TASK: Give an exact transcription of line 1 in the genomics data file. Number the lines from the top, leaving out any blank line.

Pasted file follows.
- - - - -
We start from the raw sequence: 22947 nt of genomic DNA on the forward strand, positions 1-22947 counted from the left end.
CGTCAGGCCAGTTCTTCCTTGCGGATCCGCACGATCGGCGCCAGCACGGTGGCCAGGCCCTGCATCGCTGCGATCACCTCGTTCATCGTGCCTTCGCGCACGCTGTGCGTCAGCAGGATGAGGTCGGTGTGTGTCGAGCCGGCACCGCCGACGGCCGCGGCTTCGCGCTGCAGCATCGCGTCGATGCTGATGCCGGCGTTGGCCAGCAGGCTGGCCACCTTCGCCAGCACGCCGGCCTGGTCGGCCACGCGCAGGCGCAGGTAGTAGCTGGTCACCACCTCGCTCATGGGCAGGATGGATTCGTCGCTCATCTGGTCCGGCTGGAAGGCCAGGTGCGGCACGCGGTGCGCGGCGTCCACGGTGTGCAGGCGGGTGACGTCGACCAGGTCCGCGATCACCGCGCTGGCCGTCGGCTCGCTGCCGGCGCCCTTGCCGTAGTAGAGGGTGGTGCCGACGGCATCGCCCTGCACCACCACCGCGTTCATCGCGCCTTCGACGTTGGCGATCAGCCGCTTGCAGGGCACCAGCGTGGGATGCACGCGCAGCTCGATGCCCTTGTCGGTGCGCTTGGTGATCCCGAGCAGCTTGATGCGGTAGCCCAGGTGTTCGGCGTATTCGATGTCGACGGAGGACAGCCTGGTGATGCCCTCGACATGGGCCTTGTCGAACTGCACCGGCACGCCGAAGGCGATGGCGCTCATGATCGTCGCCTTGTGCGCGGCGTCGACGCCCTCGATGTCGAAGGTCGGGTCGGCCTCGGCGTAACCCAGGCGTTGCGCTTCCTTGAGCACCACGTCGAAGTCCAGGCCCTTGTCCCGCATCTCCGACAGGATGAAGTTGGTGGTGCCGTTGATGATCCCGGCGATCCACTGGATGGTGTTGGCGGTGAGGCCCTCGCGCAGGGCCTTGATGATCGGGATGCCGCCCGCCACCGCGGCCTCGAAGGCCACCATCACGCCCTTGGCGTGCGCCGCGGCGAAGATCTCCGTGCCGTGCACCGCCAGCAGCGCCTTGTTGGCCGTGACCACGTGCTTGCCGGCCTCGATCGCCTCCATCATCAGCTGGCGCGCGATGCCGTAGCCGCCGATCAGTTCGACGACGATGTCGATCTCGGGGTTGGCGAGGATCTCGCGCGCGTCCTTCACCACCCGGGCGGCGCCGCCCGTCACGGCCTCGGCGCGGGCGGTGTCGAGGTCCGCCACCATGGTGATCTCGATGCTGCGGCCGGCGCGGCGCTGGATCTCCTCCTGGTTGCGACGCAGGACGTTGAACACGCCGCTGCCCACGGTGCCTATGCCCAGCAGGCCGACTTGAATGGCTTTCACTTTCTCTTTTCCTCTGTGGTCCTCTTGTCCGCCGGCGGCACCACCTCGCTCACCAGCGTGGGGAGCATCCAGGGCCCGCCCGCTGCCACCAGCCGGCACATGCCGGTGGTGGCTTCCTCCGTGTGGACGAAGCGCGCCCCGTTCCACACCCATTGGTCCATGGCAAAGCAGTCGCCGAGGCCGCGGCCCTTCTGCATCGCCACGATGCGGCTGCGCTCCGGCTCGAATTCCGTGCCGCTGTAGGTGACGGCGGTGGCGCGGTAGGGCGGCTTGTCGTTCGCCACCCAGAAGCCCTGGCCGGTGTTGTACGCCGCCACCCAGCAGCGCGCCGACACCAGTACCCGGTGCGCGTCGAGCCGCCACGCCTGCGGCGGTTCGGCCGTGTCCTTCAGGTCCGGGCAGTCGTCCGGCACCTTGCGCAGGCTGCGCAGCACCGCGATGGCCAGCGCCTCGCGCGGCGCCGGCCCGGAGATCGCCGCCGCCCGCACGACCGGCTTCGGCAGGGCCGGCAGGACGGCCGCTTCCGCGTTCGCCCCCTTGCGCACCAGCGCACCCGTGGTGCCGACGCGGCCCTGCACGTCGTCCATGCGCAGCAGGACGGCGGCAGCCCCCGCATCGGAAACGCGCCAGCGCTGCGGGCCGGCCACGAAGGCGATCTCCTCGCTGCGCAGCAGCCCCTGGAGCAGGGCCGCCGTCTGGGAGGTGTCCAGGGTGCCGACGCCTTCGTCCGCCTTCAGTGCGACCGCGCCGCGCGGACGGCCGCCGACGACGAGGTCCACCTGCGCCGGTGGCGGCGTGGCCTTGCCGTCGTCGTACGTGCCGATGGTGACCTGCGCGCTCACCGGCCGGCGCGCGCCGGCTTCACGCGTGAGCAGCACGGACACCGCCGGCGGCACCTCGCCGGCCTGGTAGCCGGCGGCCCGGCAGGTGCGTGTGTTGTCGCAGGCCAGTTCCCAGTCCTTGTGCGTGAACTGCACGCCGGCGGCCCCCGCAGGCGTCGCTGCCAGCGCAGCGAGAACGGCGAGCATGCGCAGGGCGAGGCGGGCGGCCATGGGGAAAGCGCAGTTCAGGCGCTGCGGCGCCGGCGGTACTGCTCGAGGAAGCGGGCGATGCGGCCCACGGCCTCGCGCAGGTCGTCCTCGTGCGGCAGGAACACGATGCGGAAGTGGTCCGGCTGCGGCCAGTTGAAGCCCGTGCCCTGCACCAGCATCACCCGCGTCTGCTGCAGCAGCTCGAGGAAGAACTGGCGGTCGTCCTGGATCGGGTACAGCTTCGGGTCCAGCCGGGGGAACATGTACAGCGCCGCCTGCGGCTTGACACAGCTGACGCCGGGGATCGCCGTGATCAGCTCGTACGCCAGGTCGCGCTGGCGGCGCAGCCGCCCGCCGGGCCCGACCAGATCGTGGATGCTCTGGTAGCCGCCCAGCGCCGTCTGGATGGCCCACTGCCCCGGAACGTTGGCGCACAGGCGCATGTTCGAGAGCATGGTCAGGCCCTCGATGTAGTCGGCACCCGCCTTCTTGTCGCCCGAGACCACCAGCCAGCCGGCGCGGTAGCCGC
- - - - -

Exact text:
We start from the raw sequence: 22947 nt of genomic DNA on the forward strand, positions 1-22947 counted from the left end.